The answers we seek in life aren’t always easy to come by, and, when they do, they often surprise us, taking us in unexpected directions. This is particularly true when it comes to matters involving the alleviation of suffering and our understanding of our relationship with our Creator. They often yield results that don’t necessarily match the form of our hopes but that nevertheless invariably embody their sought-after essence. Recognizing this may not be easy. However, when that happens, then we have a shot at real freedom.
Everyone makes mistakes, even filmmakers. That can be a real disappointment to fans, including those who enjoy movies with New Age, spiritual and metaphysically oriented themes. Read about some of them in “Cinematic Missteps,” my latest installment in the Conscious Cinema series in the fall edition of The HAPI Guide magazine, available by clicking here, here or here.
The Best of Movies with Meaning – “Presenting Princess Shaw”
What does it mean to follow one’s creative dreams? It can be a challenging and frustrating experience, especially when one’s efforts don’t readily bear fruit. But, when events conspire to bring about the realization of those aspirations, the rewards are tremendously fulfilling, an outcome chronicled in the uplifting documentary, “Presenting Princess Shaw” (web site, trailer), available on DVD.
Aspiring singer-songwriter Samantha Montgomery (a.k.a. Princess Shaw) spends her days as a health care worker in a senior center and her nights as a would-be performer in New Orleans. However, despite her perseverance, her musical career seems to gain little traction. Even with her own YouTube channel, on which she posts a cappella renditions of her compositions, she has little success attracting fans or potential backers.
Meanwhile, across the globe in Israel, visionary composer and video artist Ophir Kutiel (a.k.a. Kutiman) scans the Internet (particularly YouTube) in search of material for use in the unique creations he features on his own YouTube channel. Kutiman compiles inventive video mash-ups that feature samples from amateur musicians who post their performances on the web, combined with his own original orchestration, creating entirely new distinctive works. He has developed quite a following for these creations, earning him international acclaim.
While searching YouTube, Kutiman discovers Princess Shaw’s videos, and he’s mesmerized. He begins sampling her videos and reworking her music with his original arrangements. The result is an overnight sensation, one that astounds viewers around the world – including Princess Shaw herself, who knew nothing of Kutiman’s reworking of her material until she saw it online for herself. This fusion leads to a new creative collaboration, one that brings together two of the unlikeliest of participants.
Success issues aside, the film celebrates what it means to create for its own sake. This is something aspiring artists often lose sight of as they seek to establish themselves. However, as Princess Shaw, Kutiman and the many YouTube artists featured in the film illustrate, there is much to be said for pursuing our creative ventures, regardless of the outcome. One would hope that rewards follow from our efforts, but, as this picture shows, sometimes creative fulfillment is its own dividend.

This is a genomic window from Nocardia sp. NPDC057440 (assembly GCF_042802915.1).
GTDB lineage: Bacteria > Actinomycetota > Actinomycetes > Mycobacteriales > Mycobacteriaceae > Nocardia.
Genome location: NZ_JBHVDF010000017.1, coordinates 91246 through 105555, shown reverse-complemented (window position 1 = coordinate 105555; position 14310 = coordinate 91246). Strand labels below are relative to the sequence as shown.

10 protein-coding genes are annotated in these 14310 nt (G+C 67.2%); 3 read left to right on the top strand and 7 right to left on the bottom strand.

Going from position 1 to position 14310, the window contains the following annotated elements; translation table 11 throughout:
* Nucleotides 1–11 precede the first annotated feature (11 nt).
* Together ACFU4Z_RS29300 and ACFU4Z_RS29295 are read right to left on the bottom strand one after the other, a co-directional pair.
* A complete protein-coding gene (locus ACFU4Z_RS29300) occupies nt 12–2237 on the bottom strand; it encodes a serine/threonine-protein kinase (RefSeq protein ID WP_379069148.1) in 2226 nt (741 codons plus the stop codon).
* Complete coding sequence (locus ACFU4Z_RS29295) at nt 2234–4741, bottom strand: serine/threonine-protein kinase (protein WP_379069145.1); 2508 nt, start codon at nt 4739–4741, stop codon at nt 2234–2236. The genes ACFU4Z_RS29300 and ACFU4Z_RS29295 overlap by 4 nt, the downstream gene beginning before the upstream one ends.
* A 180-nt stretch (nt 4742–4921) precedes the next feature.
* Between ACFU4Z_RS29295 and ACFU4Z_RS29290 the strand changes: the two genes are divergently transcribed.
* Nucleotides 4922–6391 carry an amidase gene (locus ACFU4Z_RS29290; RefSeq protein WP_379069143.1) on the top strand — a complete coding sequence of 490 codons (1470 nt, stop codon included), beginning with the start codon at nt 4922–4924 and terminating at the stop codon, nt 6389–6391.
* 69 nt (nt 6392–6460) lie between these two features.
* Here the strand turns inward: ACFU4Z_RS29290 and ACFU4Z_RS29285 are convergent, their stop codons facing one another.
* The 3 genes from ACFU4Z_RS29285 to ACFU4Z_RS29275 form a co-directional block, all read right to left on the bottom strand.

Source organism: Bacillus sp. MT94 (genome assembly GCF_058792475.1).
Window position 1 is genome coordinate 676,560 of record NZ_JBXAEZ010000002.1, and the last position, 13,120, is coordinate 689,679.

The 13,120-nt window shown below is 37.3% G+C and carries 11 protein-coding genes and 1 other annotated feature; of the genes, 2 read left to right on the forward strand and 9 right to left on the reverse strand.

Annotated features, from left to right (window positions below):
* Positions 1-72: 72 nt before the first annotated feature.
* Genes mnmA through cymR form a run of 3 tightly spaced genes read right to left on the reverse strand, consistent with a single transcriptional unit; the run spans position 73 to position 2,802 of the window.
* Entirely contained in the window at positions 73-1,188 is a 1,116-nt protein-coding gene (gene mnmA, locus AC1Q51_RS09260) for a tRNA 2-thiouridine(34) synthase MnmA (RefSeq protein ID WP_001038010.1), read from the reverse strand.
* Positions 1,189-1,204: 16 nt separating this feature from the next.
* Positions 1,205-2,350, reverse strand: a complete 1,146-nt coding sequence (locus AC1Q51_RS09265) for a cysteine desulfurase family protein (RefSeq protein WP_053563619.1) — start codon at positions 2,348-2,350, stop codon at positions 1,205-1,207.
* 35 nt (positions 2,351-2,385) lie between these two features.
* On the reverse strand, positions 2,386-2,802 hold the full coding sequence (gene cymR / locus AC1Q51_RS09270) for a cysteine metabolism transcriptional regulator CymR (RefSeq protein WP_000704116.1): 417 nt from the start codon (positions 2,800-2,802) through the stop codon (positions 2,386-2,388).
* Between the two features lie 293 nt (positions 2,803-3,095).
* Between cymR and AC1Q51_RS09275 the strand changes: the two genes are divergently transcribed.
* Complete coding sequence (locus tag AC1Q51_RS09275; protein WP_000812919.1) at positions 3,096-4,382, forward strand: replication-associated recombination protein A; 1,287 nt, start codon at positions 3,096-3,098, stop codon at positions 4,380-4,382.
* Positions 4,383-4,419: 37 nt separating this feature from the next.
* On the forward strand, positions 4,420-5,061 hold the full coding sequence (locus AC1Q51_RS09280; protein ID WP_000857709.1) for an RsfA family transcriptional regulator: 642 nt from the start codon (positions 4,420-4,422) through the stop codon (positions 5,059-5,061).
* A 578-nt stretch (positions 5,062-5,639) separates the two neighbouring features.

Needless to say, “Presenting Princess Shaw” imparts a resoundingly uplifting message, one that’s sure to inspire viewers. The film candidly captures an artist’s struggle to get by, both creatively and in the challenges of everyday life. The protagonist’s heartfelt revelations about her life and her past are indeed moving and provide insight into the source material for her music.
But, even though the film is based on a true story, its designation as a “documentary” might seem a bit dubious, given the chronology of events and the participants’ supposed one-sided awareness of one another. In production notes for the film, director Ido Haar acknowledges that, while he knew what Kutiman was up to with Princess Shaw’s music, he didn’t volunteer such information to her while filming her in the run-up to the remixed video releases, a revelation not made in the film. Without this acknowledgment, astute viewers might justifiably wonder how the filmmaker just happened to be around his subject at those opportune moments of personal revelation when she was still largely unknown. This is a rather glaring oversight, in my opinion. Nevertheless, with that caveat in mind, it’s still entirely possible to enjoy the picture and what it has to offer, even if this omission makes some of the content seem somewhat suspect.
Climbing the ladder of success often pushes us to our limits – and beyond – as we seek to find our voice. Being in the right place at the right time, though, can turn things around considerably, especially when we’re prepared for those fortuitous moments when they arrive. We should all be so fortunate, and we have Princess Shaw’s example to draw from.
A full review is available by clicking here.
Copyright © 2017, by Brent Marchant. All rights reserved.